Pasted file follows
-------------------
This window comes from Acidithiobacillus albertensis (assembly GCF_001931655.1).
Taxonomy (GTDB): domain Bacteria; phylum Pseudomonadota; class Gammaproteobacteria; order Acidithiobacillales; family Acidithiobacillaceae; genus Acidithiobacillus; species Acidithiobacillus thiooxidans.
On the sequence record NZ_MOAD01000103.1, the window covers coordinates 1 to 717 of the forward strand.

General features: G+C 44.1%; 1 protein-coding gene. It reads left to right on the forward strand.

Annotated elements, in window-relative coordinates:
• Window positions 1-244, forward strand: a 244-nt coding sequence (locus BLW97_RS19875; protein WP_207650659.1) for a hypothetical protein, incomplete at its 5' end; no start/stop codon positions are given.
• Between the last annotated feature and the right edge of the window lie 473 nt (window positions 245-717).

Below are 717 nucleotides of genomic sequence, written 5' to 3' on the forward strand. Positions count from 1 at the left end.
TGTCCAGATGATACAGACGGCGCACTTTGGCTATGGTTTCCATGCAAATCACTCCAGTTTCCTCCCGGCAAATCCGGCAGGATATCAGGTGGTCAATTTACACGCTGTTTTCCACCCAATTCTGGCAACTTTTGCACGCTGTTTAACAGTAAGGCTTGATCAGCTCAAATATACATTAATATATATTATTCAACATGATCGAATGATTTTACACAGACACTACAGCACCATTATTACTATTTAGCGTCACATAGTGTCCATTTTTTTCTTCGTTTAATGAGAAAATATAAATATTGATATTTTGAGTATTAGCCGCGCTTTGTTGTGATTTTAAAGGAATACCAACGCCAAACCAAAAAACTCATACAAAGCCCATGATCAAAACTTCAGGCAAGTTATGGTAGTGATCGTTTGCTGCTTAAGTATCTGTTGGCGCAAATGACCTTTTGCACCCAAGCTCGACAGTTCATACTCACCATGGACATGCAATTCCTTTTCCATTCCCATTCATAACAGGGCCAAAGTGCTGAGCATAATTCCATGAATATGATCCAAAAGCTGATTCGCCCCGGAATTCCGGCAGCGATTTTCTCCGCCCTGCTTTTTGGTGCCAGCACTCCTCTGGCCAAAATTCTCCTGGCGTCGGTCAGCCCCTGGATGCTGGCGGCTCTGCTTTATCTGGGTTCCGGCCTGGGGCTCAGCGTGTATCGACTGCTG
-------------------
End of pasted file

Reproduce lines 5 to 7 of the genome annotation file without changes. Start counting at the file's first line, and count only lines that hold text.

Annotated elements, in window-relative coordinates:
• Window positions 1-244, forward strand: a 244-nt coding sequence (locus BLW97_RS19875; protein WP_207650659.1) for a hypothetical protein, incomplete at its 5' end; no start/stop codon positions are given.
• Between the last annotated feature and the right edge of the window lie 473 nt (window positions 245-717).